The Real Deal New York

Stahl Organization sues city over landmark rentals

Firm looks to overturn 2006 ruling on two Lenox Hill buildings
By Adam Pincus | September 25, 2014 06:30PM

The real estate investment firm the Stahl Organization is asking a federal court to overturn a landmarking designation from 2006, claiming a pair of century-old buildings in Lenox Hill should be open for demolition and redevelopment.

Stahl is hoping to overturn the seven-year-old decision from the Landmarks Preservation Commission designating the six-story walk-ups at 430 East 65th Street and 429 East 64th Street, facing York Avenue, as historic structures.

The real estate firm filed the complaint Monday in U.S District Court in Manhattan, after the city threw out its hardship application this year. That rejection followed an earlier loss to the city when Stahl sued in New York State Supreme Court, trying for the first time to overturn the landmarking.

The company is bringing the case to a federal court because, according to the suit, the city has deprived Stahl of its property rights without due process of law.

“In designating the buildings, the LPC succumbed to political pressure from influential residents and allied interest groups,” the complaint says. “The LPC’s denial of Stahl’s hardship application was also outrageously arbitrary and entirely irrational.”

In an apparent appeal to Mayor Bill de Blasio’s plan to build more affordable housing, the complaint says, “The LPC’s actions have blocked Stahl from pursuing exactly the kind of residential housing development this city needs.”

The firm is seeking an overturning of the landmarking designation, as well as unstated compensatory damages. The lawsuit claims the partially vacant rental buildings if redeveloped pursuant to Stahl’s plans would be worth about $200 million.

The LPC declined comment on the suit.

“While litigation is pending, we can only say that the claims raised in these lawsuits are being reviewed,” a spokesperson for the agency said.

A source close to Stahl said, “we regard the LPC ‎process as arbitrary, irrational, and unconstitutional.”

The suit is the latest chapter in a long-running dispute. Stahl says in the complaint that it purchased the pair of rental structures as part of a larger package of 15 buildings comprising the entire block between York and First avenues and 64th and 65th streets, in 1977. The company said the long-term plan was to redevelop the properties.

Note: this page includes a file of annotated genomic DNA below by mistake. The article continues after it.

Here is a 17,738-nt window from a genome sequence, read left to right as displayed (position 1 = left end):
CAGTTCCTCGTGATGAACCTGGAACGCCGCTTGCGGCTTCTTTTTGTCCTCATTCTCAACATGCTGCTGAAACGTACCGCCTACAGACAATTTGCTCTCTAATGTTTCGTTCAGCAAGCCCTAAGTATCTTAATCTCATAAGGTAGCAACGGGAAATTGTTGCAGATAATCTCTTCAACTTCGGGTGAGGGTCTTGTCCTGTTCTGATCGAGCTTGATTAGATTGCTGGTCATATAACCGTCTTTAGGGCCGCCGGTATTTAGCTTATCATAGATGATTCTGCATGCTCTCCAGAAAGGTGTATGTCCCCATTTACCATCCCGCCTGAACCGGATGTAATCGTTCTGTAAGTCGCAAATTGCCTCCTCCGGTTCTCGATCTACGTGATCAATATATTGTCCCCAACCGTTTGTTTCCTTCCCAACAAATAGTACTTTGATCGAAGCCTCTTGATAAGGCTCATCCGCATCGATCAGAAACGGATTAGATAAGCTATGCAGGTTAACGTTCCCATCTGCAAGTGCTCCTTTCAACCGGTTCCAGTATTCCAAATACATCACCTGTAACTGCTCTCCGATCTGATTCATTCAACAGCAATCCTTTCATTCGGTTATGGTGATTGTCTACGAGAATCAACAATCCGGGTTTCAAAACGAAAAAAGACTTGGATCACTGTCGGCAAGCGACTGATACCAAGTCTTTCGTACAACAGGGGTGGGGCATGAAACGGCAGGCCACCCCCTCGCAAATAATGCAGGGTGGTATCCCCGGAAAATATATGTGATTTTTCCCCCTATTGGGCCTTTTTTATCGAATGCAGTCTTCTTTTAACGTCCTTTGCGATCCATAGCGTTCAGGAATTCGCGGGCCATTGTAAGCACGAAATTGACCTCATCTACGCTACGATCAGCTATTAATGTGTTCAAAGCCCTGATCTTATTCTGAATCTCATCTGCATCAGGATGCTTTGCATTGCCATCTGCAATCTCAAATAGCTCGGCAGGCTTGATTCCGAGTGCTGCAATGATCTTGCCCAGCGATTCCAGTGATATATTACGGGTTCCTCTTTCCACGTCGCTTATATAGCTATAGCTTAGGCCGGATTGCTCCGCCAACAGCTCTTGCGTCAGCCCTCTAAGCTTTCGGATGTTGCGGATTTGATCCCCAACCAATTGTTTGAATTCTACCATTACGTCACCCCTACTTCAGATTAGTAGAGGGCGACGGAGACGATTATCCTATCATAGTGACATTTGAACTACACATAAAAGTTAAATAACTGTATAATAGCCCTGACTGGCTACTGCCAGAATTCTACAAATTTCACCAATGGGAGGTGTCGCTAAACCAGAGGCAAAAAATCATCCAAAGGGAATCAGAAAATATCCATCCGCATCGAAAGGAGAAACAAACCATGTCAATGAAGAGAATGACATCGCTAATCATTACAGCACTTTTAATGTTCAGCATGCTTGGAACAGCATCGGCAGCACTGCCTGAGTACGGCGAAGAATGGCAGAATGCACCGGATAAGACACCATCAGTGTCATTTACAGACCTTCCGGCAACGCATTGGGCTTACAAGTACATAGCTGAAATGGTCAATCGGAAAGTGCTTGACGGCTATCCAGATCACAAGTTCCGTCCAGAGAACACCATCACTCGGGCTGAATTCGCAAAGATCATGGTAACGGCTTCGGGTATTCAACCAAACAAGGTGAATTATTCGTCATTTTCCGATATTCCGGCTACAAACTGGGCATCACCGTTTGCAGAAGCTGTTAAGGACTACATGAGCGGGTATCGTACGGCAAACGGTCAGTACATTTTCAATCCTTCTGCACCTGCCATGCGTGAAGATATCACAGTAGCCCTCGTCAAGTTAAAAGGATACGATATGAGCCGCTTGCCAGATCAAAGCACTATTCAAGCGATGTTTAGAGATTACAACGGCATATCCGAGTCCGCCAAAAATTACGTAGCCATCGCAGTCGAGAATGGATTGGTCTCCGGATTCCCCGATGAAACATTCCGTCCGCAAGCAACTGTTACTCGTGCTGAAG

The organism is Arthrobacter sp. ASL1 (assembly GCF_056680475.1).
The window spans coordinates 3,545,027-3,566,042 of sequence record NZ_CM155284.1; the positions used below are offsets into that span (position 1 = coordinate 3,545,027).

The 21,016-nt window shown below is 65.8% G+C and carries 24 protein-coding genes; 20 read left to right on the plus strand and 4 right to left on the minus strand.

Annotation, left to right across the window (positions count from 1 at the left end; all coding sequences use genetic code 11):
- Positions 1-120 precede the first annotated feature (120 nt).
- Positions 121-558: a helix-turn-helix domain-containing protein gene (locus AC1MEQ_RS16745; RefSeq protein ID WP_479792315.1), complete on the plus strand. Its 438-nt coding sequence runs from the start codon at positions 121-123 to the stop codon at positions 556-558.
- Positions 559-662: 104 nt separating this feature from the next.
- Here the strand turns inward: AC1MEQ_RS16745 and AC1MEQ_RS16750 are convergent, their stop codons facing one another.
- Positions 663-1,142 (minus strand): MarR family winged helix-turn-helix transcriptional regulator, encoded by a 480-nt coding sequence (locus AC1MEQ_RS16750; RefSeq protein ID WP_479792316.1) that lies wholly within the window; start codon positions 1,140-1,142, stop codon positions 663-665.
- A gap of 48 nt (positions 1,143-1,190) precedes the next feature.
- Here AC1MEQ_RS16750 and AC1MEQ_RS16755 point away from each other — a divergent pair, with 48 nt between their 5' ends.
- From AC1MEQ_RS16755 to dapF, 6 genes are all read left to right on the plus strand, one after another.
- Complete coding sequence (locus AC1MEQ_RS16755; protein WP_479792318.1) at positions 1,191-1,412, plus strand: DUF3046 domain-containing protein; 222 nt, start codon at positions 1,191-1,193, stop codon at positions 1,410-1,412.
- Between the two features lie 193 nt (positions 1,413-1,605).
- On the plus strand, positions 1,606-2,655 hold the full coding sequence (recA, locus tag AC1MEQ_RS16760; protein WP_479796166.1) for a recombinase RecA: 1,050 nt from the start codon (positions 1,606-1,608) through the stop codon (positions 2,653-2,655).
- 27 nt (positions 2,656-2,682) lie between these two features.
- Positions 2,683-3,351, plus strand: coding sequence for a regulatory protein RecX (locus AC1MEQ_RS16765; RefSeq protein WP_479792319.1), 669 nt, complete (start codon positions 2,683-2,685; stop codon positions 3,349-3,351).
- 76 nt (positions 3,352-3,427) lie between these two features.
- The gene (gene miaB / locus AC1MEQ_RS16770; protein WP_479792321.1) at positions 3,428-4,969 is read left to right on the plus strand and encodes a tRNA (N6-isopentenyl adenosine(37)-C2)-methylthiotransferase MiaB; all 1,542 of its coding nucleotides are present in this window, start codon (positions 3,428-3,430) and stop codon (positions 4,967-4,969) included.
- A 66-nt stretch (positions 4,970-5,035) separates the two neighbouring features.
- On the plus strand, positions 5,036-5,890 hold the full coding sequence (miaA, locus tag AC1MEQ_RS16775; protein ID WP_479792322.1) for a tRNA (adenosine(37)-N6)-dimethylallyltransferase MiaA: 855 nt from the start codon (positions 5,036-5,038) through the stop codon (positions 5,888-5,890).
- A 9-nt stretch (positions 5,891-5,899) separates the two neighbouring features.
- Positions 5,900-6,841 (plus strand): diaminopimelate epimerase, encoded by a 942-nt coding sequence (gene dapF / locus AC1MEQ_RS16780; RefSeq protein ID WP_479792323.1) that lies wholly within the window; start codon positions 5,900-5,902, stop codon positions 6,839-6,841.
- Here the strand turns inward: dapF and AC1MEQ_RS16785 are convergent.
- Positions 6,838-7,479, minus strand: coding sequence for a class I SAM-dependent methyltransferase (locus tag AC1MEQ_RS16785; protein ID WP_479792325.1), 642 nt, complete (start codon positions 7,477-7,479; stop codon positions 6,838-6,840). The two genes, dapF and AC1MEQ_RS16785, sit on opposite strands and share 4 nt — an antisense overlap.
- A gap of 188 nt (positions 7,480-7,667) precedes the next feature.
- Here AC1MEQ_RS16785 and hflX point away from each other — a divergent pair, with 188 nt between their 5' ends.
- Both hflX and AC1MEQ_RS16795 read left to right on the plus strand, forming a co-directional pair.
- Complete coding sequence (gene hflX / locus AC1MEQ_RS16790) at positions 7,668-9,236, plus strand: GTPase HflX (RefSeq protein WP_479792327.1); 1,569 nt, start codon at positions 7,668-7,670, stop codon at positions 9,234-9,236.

The city initially intended to grant landmark status to the whole block, which was built by the City and Suburban Homes Company between 1898 and 1915 and known as the First Avenue Estate. The buildings are considered historically significant because they were part of the “light-court” model that attempted to improve the living conditions for city dwellers.

But instead of including the entire block in 1990, the two buildings at 430 East 65th Street and 429 East 64th Street were removed from the designation, and the rest were made part of a city landmark.

In 2004, however, local residents heard Stahl was planning to demolish and build a high-rise on the site, and asked the LPC to add the two buildings as landmarks, which it did in 2006. Stahl filed suit in New York State Supreme Court in 2007 to block the designation, but lost. The judge at the time noted the City Council referred to the 1990 decision to remove the buildings as a “bad back-room deal.”

Stahl filed a hardship claim in 2011, but the LPC rejected that claim last May.

  • Guest

    This is NOT correct:
    “The city at first planned to designate as a landmark that whole block . . . . But instead of including the entire block in 1990, the two buildings at 430 East 65th Street and 429 East 64th Street were removed from the designation, and the rest were made part of a city landmark.”

    This IS correct:
    The City designated as a landmark that whole block. Then as part of a back room deal between Stahl and the NYC Board of Estimate (as part of their last acts as a body before they were disbanded for being unconstitutional and replaced by the current City Counsel) the two buildings . . . were removed from landmark status.

    • Monica McLaughlin

      Correction: City Council not Counsel

  • E72

    I hope the Stahl Organization prevails.

    It’s completely absurd these dumpy tenements were landmarked because of some politically connected tenants. It makes a mockery of the landmarks law, and the neighborhood is left with permanent eyesores.

    • Monica McLaughlin

      I live in First Avenue Estate, and can assure you that there are no politically connected tenants living here. The buildings are only an eyesore, because the owner, The Stahl Organization, has done every thing they can to present them as such including leaving unused dangerous dilapidated scaffolding up for years and intentionally blocking fire escape exits. (They received serious building code violations, were in court on 94, and were fined for both.)

  • marknroses

    I love Landmarking sometimes as much as the most radical preservationist, but this is not one of those cases.

  • Char4Dew

    This is insane. They Landmark this property, and investor has to fight to make it better ????
    then they sell REAL NY Landmarks like, Plaza hotel, Empire State building, and many more TO FOREIGNERS? ANY LOGIC IN THIS??? Not in my opinion….

    • Monica McLaughlin

      The entire block is a landmark. The owner is not fighting to make it better. The owner is fighting to demolish it to put up luxury housing.

      • Char4Dew

        I know – but look at it. it’s not a prewar architecture. Sometimes new is better.

        • Monica McLaughlin

          Not all landmark buildings receive that status for their beauty. And even of those that are beautiful, it is not enough for a building to achieve landmark status. History is important. These buildings were made a landmark for their historical value.